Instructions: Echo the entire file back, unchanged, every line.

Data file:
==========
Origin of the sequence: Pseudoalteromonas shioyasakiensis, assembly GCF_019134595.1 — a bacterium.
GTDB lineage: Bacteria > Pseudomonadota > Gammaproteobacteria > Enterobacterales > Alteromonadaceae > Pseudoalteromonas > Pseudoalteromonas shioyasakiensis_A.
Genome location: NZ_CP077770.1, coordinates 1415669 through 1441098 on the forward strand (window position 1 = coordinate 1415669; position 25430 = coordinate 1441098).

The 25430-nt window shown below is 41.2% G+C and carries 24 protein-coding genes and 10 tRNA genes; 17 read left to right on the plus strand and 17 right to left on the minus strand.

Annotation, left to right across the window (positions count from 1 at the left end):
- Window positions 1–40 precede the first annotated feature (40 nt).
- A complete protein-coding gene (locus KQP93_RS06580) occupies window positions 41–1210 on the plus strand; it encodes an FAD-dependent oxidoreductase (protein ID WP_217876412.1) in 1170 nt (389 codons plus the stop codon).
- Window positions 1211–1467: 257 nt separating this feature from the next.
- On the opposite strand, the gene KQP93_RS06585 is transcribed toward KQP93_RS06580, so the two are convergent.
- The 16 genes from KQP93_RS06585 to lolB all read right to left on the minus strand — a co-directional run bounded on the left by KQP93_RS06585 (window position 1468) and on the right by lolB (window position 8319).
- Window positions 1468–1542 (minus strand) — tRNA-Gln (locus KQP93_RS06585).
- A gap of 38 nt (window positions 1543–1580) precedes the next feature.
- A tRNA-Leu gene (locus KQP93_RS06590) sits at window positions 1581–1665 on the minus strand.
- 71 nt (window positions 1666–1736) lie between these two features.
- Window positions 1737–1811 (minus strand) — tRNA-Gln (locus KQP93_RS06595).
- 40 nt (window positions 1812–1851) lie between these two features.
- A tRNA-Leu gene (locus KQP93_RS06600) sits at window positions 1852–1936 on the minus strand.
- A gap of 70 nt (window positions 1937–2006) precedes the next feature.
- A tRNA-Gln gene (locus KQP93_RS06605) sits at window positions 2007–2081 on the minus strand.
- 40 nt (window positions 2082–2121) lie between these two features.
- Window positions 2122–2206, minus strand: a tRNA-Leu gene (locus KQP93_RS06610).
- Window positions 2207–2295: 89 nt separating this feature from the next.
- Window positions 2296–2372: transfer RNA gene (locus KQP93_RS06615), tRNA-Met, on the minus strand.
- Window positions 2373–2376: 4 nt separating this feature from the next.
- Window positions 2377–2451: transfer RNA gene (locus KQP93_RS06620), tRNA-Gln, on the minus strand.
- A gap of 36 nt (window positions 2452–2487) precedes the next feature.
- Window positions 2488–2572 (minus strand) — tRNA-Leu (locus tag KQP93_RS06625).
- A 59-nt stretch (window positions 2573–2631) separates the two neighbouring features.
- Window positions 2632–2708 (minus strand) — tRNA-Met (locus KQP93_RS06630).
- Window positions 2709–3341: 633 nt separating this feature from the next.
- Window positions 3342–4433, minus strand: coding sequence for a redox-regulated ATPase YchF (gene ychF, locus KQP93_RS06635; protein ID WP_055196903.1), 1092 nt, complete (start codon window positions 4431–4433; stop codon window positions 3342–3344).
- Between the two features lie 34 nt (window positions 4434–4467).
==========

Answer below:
Origin of the sequence: Pseudoalteromonas shioyasakiensis, assembly GCF_019134595.1 — a bacterium.
GTDB lineage: Bacteria > Pseudomonadota > Gammaproteobacteria > Enterobacterales > Alteromonadaceae > Pseudoalteromonas > Pseudoalteromonas shioyasakiensis_A.
Genome location: NZ_CP077770.1, coordinates 1415669 through 1441098 on the forward strand (window position 1 = coordinate 1415669; position 25430 = coordinate 1441098).

The 25430-nt window shown below is 41.2% G+C and carries 24 protein-coding genes and 10 tRNA genes; 17 read left to right on the plus strand and 17 right to left on the minus strand.

Annotation, left to right across the window (positions count from 1 at the left end):
- Window positions 1–40 precede the first annotated feature (40 nt).
- A complete protein-coding gene (locus KQP93_RS06580) occupies window positions 41–1210 on the plus strand; it encodes an FAD-dependent oxidoreductase (protein ID WP_217876412.1) in 1170 nt (389 codons plus the stop codon).
- Window positions 1211–1467: 257 nt separating this feature from the next.
- On the opposite strand, the gene KQP93_RS06585 is transcribed toward KQP93_RS06580, so the two are convergent.
- The 16 genes from KQP93_RS06585 to lolB all read right to left on the minus strand — a co-directional run bounded on the left by KQP93_RS06585 (window position 1468) and on the right by lolB (window position 8319).
- Window positions 1468–1542 (minus strand) — tRNA-Gln (locus KQP93_RS06585).
- A gap of 38 nt (window positions 1543–1580) precedes the next feature.
- A tRNA-Leu gene (locus KQP93_RS06590) sits at window positions 1581–1665 on the minus strand.
- 71 nt (window positions 1666–1736) lie between these two features.
- Window positions 1737–1811 (minus strand) — tRNA-Gln (locus KQP93_RS06595).
- 40 nt (window positions 1812–1851) lie between these two features.
- A tRNA-Leu gene (locus KQP93_RS06600) sits at window positions 1852–1936 on the minus strand.
- A gap of 70 nt (window positions 1937–2006) precedes the next feature.
- A tRNA-Gln gene (locus KQP93_RS06605) sits at window positions 2007–2081 on the minus strand.
- 40 nt (window positions 2082–2121) lie between these two features.
- Window positions 2122–2206, minus strand: a tRNA-Leu gene (locus KQP93_RS06610).
- Window positions 2207–2295: 89 nt separating this feature from the next.
- Window positions 2296–2372: transfer RNA gene (locus KQP93_RS06615), tRNA-Met, on the minus strand.
- Window positions 2373–2376: 4 nt separating this feature from the next.
- Window positions 2377–2451: transfer RNA gene (locus KQP93_RS06620), tRNA-Gln, on the minus strand.
- A gap of 36 nt (window positions 2452–2487) precedes the next feature.
- Window positions 2488–2572 (minus strand) — tRNA-Leu (locus tag KQP93_RS06625).
- A 59-nt stretch (window positions 2573–2631) separates the two neighbouring features.
- Window positions 2632–2708 (minus strand) — tRNA-Met (locus KQP93_RS06630).
- Window positions 2709–3341: 633 nt separating this feature from the next.
- Window positions 3342–4433, minus strand: coding sequence for a redox-regulated ATPase YchF (gene ychF, locus KQP93_RS06635; protein ID WP_055196903.1), 1092 nt, complete (start codon window positions 4431–4433; stop codon window positions 3342–3344).
- Between the two features lie 34 nt (window positions 4434–4467).